Defining Growth Conditions

Les Klimczak klimczak at xyrisco.com
Wed Nov 10 13:38:22 EST 1999


On Wed, 10 Nov 1999 10:00:11   J-Antoni Rafalski wrote:
>I am a bit concerned that the approach taken seems to create more and more
>narrow categories that would be relevant to only very few users and will be
>empty in most data base records.
	This would be the case if the DB were kept in a flat file. In a modern
relational DB, such as Oracle, you can relegate less important
attributes to peripheral tables, which are filled only when data are
entered, so that there are no "empty records".
	In the simplest case, there can be a special table for rarely used
values. Such table could be joined to retrieve such values by an example
query:

SELECT ... WHERE ... and experiment.id = categories.experiment_id and
categories.name = 'moon phase' and categories.value = 'full moon';

	Of course this is just an example, and more complex "object-type"
atributes could also be modeled with a little effort.
	This would still make lots of potentially useful information available
for capturing and querying for those who may find it useful, even if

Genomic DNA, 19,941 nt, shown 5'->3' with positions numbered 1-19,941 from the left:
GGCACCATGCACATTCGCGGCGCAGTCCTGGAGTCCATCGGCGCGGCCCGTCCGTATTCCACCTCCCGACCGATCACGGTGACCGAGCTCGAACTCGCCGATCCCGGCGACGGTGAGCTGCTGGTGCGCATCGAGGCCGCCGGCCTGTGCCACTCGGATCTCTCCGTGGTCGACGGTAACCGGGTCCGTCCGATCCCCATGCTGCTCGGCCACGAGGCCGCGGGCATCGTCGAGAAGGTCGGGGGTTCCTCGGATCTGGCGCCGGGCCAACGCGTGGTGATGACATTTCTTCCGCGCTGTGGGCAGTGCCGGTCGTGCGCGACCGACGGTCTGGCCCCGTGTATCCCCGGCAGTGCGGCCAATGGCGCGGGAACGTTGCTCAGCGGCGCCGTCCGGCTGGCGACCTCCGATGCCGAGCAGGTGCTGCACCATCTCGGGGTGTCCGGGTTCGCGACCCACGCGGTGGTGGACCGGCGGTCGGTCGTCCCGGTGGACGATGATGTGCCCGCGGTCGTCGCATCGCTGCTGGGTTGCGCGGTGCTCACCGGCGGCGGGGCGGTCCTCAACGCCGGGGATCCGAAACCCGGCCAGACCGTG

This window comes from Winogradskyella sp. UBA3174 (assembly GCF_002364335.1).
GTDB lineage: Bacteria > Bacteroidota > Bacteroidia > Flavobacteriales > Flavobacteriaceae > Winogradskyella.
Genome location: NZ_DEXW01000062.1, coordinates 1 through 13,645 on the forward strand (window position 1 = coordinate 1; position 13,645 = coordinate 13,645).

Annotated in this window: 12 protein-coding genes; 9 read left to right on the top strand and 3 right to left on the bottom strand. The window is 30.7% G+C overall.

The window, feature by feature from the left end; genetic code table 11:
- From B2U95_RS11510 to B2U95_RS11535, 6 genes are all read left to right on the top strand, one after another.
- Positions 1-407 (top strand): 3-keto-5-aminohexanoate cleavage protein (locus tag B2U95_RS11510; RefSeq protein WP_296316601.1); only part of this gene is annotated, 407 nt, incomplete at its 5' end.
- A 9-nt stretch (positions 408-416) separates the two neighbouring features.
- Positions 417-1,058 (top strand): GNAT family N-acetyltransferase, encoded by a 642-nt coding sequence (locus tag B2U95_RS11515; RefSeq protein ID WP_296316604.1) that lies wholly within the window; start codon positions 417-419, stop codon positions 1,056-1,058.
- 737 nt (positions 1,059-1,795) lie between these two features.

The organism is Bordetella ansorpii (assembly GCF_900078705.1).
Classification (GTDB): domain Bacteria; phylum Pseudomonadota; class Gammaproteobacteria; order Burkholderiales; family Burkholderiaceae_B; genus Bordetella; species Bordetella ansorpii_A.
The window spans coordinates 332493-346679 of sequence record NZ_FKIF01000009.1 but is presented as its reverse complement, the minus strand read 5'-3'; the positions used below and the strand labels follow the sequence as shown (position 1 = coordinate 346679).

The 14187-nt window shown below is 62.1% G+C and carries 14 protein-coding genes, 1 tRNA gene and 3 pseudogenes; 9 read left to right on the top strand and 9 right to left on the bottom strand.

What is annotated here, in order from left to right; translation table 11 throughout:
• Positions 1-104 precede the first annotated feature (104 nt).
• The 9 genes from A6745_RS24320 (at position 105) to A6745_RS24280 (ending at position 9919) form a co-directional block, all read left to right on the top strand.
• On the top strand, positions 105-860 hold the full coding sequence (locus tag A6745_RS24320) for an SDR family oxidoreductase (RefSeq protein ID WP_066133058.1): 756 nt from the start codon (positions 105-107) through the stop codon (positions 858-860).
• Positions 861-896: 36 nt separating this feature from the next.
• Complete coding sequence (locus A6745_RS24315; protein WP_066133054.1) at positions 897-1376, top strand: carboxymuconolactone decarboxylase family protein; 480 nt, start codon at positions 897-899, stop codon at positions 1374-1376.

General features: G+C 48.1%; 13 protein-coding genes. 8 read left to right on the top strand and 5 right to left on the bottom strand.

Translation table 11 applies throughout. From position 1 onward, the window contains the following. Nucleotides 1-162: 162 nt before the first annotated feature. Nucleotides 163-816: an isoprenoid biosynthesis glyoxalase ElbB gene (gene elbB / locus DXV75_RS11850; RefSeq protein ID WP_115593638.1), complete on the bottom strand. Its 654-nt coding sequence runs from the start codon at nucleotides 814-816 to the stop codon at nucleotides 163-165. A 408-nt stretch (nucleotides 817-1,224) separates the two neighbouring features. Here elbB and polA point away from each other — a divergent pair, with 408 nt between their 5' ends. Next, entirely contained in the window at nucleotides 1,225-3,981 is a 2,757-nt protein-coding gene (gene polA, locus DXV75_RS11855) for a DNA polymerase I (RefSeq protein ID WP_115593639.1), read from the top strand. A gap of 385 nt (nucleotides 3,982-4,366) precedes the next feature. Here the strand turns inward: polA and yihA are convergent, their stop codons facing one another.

they may represent a relatively small segment of the community :-).
	However, I agree that the central part of the DB schema should be very
simple and excessive "objectification" a la ACeDB should be avoided.

>Moreover, there will always be categories
>and conditions that remain undefined. I would favor defining the most
>common and fundamental categories (species, tissue, etc) as indexed fields,
>and then relegate the minor categories to a text field called
>"description", or whatever. This is the appraoach we (=Stan Luck) are
>taking.
	Text fields are a really bad idea. They would make the values stored in
them poorly defined and would significantly degrade the quality of the
data (see Genbank's "description", "notes", and other text monsters) and
the ability to access anything in them computationally.
	Please remember that with the vast amounts of data in an expression
profiling DB, it would not make much sense to "browse" text fields, so
the computational way of querying well-defined attributes is the only
way to go.
	In this context, I would like to stress the importance of nomenclature
standards and appropriate constraints enforcing them that would disallow
to enter ad hoc descriptors and/or wrong data types into the DB and
again degrade data quality as we see it in Genbank.

	Les Klimczak

Akkadix Databases and Data Mining

>Antoni Rafalski
>DuPont AgBiotech Genomics
>
>
>David Finkelstein <finkel at genome.stanford.edu> on 11/09/99 12:58:07 PM
>
>To:   arabidopsis newsgroup <arab-gen at net.bio.net>
>cc:   plantarrays at fafner.Stanford.EDU (bcc: J-Antoni Rafalski/AE/DuPont)
>Subject:  Defining Growth Conditions
>

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